Sunday, March 5, 2017

More than White Noise - Organ Prelude Edition

Once upon a five month period of time, I taught music in a Youth Rehab Center. The superintendent was chatting me up one day and asked, "Do you play music in your home?" I assured him we did. The kids are always practicing. I'm forever practicing. And then don't get me started on family band.

The superintendent then explained to me that his son is married to a "Mormon" girl and the in-laws' house is always quiet. I defended the faith by telling him that even in my parent's home music was always being played. My mother taught piano. My sister's played stringed instruments and sang. We all practiced piano and organ. The summer months were spent learning ukulele, guitar, and accordion.

I didn't realize this wasn't what he meant regarding music and quiet until he said, "From the time I get home until the time I leave either a radio, record player, or tv is playing."  When compared to this, I suppose one could call my home quiet.

Don't get me wrong. This isn't one of those blogs that is anti modern music. My household has a family Spotify plan. I personally have an Amazon Prime account with a good collection of music from classical to Broadway to Rock and Roll. In my home you may at anytime hear Northern Cree or Hamilton or John Denver or Nahko and Medicine for the People playing through my large screen television or on somebody's bluetooth speaker. But it is not on all the time.  We have music on when we are cleaning, or dancing, or sharing. Still, more often than not, the family sits in quiet and visits, or reads, or studies.

In my opinion, the music my superintendent was describing isn't music at all, but white noise. It is a sound filler attempting to make a place seem less lonely, less boring, or less empty. In some homes white noise plays 24 hours a day. I've known people who can't sleep unless the tv is on all night long.

Story two. Many, many years ago, my family lived on a reservation. We moved into a 20 year old HUD home. This home had not been treated well over the years. It had the reputation of being a party house. Rumor had it that people only stayed in that house long enough to get kicked out. I found that if I left the TV on, the kids would start fighting. If I left the radio on as background noise, there would be contention in the home. But if I was very careful about what we watched and when we watched or listened, we could keep a very sweet spirit in the home.

OK. Now that we have a common platform of shared history, I am ready to start my rant about Organ Prelude music in LDS sacrament meetings. Wait -- one more story. I was sitting in a fast-and-testimony meeting where an older woman was testifying about her grandchildren. She told them she was taking them to church. As their parents also took them to church, the grandkids were unsure which church she meant. "The eating church or the singing church?" they asked. I was sorely disappointed to discover that the LDS church was "the eating church".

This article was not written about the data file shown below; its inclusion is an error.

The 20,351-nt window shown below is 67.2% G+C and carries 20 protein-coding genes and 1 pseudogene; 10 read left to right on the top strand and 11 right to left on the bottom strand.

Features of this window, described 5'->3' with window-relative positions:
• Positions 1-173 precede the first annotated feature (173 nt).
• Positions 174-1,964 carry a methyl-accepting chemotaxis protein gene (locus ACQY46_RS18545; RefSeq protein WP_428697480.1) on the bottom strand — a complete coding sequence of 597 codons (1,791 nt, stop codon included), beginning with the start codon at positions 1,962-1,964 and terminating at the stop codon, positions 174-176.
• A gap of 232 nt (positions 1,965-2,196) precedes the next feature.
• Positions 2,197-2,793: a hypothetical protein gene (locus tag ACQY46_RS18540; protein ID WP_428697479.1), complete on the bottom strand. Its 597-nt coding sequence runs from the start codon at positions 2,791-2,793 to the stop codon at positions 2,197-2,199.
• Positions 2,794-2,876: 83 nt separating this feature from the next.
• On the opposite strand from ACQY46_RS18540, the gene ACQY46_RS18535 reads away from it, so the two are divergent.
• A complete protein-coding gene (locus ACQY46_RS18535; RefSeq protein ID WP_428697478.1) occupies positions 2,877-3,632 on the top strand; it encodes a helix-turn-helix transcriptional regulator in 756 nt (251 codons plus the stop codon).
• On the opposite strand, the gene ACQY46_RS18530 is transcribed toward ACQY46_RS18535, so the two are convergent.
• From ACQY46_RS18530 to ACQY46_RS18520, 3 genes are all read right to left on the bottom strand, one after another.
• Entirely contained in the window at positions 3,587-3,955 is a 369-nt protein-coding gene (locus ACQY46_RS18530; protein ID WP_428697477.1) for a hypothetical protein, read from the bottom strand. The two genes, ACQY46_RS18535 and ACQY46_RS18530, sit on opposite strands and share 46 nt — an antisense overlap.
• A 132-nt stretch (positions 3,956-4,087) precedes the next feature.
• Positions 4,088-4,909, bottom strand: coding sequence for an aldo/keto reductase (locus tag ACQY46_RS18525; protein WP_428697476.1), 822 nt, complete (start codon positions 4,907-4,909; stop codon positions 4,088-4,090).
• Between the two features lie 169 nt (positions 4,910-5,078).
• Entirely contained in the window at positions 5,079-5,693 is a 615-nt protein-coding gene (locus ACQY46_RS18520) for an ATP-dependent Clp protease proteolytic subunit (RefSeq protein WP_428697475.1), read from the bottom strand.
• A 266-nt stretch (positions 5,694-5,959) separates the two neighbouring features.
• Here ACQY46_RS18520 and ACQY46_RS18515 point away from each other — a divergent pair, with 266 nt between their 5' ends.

Over fifty years ago, a member of the Quorum of the Twelve, Adam S. Benion said, "In the Church we need better music and more of it, and better speaking and less of it." Music in most sacrament meetings has not improved since then. I fear that many members of a congregation view singing the hymns of praise as a duty rather than a delight. I further worry that many of these members hear organ prelude music as white noise -- noise to fill the empty space while members visit and concern themselves with worldly cares. Like my home that needed special care to invite the holy spirit, special care is needed from an organist to not only invite the spirit, but to also inspire the congregation to remove their worldly baggage and prepare themselves to receive a spiritual communion.

Organists are quick to point fingers at the congregation. Organists fulfill their duty and play, but nobody listens. From this despair I believe many organists downplay their efforts. Believing nobody is listening, it stands to reason that preparation is futile. I see many organists accept cold-read tunes played rote from the hymnal as appropriate prelude -- page 100 blandly followed by 101, then 102 and so forth. This breaks my heart. If the organist doesn't express a delight in playing the hymns, the congregation doesn't stand a chance.

I have found some success by playing hymn arrangements sparsely mixed with arrangements of hymns not found in the hymnal and hymn-like classical pieces. I don't play these pieces to show off my prowess. I play these pieces because I believe that my efforts matter. I believe that if even one person is moved by my prelude to ponder upon the hymn and to turn their thoughts heavenward, I have succeeded. The nicest thing that anyone has ever said to me is not, "You are a fantastic organist." It was, "I never see you stand and bear your testimony on Fast Sunday, but I hear you bear it every week as you play the organ."

And then there was today. A sabbath miracle. It was Fast and Testimony Meeting. The chorister chose to sing "Thy Spirit Lord has Touched our Souls," for the closing hymn. I have a great arrangement of that hymn. I wanted to play it right before the meeting started. I also planned to play it again as a refrain at the end of the meeting. This arrangement is difficult, but it has been in my repertoire for years. Because of its difficulty level, I counter balanced it with some simpler arrangements I have. At five (maybe six) before the hour, I began playing "Thy Spirit Lord". It was shorter than I anticipated. When it ended I still had three more minutes.

I let silence fill the chapel as I re-opened my easier arrangements. Just as the silence fell the Bishop walked onto the stand. The congregation settled. They thought the meeting was about to start. I played two more arrangements before the Bishop stood. The congregation didn't make a peep for the entire three minutes -- Reverence Sustained!!!